“We’re really excited to bring it back,” Spavento said of the festival that has been postponed since 2020. “We wanted to keep it a little smaller with more opportunities for the public to engage with artists.”

Along with the panel, which Gordon will moderate, speaking with Sherwyn and fellow artist Carol Tarzier, the festival will also include a paint out, which will bring the artists to downtown Bakersfield on April 21 for a quick paint session followed by a reception at the Bakersfield Art Association.

There will also be workshops with three of the artists for local creatives on April 23, and a Spring Soiree on April 24 where the public can mingle with the artists, view the festival work and, if so inclined, bid on the work.

Another ACK-sponsored project will culminate next weekend.

We Are Here/Estamos Aqui, a two-year collaborative, participatory arts-based project produced with the Mural Arts Institute, a program of Mural Arts Philadelphia, addresses the environmental justice issue of air quality and the health risks associated with breathing in chemicals from wildfires, pesticides, and emissions from oil and gas development in the Central Valley.

Headed by Dr. Rosanna Esparza, a gerontologist and environmental health researcher, and public art and social practice artist Michelle Glass, the effort consisted of participatory workshops with youth and community members from Fresno and Kern counties to “expand their own knowledge of the causes and impacts of air pollution, how they can protect themselves immediately, and fight for longer-term solutions.”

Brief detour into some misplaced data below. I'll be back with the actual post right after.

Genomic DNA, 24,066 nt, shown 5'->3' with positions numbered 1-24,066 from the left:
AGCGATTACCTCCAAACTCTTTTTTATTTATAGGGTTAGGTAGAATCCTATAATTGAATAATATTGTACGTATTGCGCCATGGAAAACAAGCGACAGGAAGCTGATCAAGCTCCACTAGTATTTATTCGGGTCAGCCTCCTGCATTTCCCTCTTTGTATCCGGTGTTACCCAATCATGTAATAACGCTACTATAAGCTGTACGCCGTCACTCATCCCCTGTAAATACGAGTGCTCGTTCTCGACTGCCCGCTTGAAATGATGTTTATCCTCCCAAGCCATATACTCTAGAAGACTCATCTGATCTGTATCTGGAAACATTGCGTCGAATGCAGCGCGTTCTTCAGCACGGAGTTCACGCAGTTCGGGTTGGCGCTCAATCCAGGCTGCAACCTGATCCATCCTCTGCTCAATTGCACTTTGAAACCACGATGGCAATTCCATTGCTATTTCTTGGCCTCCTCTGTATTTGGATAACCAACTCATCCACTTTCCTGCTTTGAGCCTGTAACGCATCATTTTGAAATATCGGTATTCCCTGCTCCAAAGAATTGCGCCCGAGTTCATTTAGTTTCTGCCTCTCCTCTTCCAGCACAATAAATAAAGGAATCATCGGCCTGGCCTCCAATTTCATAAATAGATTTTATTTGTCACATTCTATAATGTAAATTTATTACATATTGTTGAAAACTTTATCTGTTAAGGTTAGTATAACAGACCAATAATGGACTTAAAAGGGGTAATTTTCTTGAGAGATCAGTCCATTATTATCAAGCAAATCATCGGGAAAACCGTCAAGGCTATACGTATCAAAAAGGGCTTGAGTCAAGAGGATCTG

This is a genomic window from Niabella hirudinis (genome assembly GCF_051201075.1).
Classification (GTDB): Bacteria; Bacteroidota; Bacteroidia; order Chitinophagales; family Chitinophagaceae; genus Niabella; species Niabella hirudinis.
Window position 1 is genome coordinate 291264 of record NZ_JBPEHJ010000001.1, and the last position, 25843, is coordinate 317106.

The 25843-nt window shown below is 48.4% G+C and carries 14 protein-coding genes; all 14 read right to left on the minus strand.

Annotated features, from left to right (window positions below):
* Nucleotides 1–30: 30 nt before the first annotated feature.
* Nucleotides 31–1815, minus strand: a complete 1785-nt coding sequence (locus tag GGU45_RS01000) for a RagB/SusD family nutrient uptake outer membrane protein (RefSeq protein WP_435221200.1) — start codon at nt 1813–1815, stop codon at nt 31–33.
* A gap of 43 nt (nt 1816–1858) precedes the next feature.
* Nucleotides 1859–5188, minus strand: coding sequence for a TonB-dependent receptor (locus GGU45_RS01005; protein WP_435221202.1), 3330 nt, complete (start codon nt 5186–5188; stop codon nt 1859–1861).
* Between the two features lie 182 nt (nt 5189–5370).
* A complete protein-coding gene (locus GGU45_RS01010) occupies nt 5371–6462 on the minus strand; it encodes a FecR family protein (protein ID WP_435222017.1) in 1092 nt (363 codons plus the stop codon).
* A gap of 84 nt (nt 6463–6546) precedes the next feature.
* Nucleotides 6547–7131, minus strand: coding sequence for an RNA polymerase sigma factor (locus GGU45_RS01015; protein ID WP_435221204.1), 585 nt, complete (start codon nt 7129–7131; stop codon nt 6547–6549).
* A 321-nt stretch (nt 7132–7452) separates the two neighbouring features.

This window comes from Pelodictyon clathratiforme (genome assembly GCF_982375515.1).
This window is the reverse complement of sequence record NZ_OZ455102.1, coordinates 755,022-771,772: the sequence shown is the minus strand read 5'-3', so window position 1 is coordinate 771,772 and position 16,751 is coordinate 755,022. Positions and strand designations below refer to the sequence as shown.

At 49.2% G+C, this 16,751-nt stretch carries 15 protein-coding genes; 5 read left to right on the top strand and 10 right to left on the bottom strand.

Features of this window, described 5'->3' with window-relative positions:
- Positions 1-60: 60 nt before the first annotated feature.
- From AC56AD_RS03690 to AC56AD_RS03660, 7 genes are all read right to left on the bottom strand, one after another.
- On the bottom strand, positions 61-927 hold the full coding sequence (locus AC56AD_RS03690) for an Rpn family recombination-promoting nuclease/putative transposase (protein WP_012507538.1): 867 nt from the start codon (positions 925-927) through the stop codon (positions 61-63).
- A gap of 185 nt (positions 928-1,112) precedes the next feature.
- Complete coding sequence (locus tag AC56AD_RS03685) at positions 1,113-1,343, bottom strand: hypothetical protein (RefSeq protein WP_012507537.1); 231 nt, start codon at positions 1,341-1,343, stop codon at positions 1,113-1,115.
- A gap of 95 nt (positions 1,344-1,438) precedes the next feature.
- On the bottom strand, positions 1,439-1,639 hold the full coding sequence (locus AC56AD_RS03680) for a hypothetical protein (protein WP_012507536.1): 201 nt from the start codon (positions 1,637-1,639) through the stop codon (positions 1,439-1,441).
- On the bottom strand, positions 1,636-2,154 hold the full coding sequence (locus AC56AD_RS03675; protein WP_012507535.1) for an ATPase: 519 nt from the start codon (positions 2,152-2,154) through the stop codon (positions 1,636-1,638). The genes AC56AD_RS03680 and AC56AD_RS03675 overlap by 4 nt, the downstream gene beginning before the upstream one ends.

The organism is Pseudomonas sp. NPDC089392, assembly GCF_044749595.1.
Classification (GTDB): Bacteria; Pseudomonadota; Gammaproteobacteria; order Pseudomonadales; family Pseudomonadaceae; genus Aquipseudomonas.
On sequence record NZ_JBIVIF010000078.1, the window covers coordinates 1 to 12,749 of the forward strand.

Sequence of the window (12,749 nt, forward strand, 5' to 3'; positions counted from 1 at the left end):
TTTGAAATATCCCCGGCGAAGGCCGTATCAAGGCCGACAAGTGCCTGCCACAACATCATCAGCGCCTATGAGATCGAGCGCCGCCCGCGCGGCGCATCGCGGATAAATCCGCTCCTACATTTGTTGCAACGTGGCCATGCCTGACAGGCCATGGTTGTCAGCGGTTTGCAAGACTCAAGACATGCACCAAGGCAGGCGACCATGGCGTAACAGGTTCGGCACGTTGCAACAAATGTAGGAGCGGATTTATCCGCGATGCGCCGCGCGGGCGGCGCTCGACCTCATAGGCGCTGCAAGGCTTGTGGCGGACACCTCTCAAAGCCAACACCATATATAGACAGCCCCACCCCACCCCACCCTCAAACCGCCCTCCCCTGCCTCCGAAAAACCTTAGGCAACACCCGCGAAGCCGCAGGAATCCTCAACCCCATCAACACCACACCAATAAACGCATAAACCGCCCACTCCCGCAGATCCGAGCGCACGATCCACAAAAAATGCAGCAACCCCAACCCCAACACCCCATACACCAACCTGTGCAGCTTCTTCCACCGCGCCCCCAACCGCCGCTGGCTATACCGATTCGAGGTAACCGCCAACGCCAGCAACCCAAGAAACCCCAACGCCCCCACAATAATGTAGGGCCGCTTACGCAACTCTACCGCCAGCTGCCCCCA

Events included participatory art-making, storytelling and eco tours.

A 2,500-foot environmental justice story cloth — created out of 12-by-12-inch cotton squares naturally dyed in a process showing the effects of chemicals in the water and air — will be unveiled in a closed event on Panorama Drive.

An art installation, film screening and panel discussion will be held at Bird Dog Arts on June 4.

Stories on the Sidewalk, which combines the talents of local writers and actors to depict historical Kern figures in a downtown walking tour, is also slated to take part on May 21 and 22.

Looking ahead

Although Spavento wants to hear from the community to develop new projects, she has one in development that is Bakersfield born.

“I have this dream project with the Kern County Raceway,” she said. “It’s a way to highlight the art that is Bakersfield born and bred.”

Noting that car culture involves work that falls into the craft-making tradition — metalsmithing, textile making, calligraphy/lettering, glass etching, detail painting — she’s working on a car show that highlights these local talents.

She’s in talks with Xavier “Harvey” Reyes of the Carnales Unidos car club and the raceway for an event next spring that would also include an art display and workshops as well as food trucks and other vendors.

Spavento said she is excited to engage with the community and urges people to sign up for the Arts Council’s newsletter to stay up to date with the organization. Visit the ACK Instagram page (@artscouncilofkern) or linktr.ee/artscouncilofkern to sign up.

“I’ve lived in a lot of different places,” she said. “Bakersfield strikes me as a place where people support one another, and engage in the community.

“It’s a really exciting time.”

Stefani Dias can be reached at 661-395-7488. Follow her on Twitter: @realstefanidias.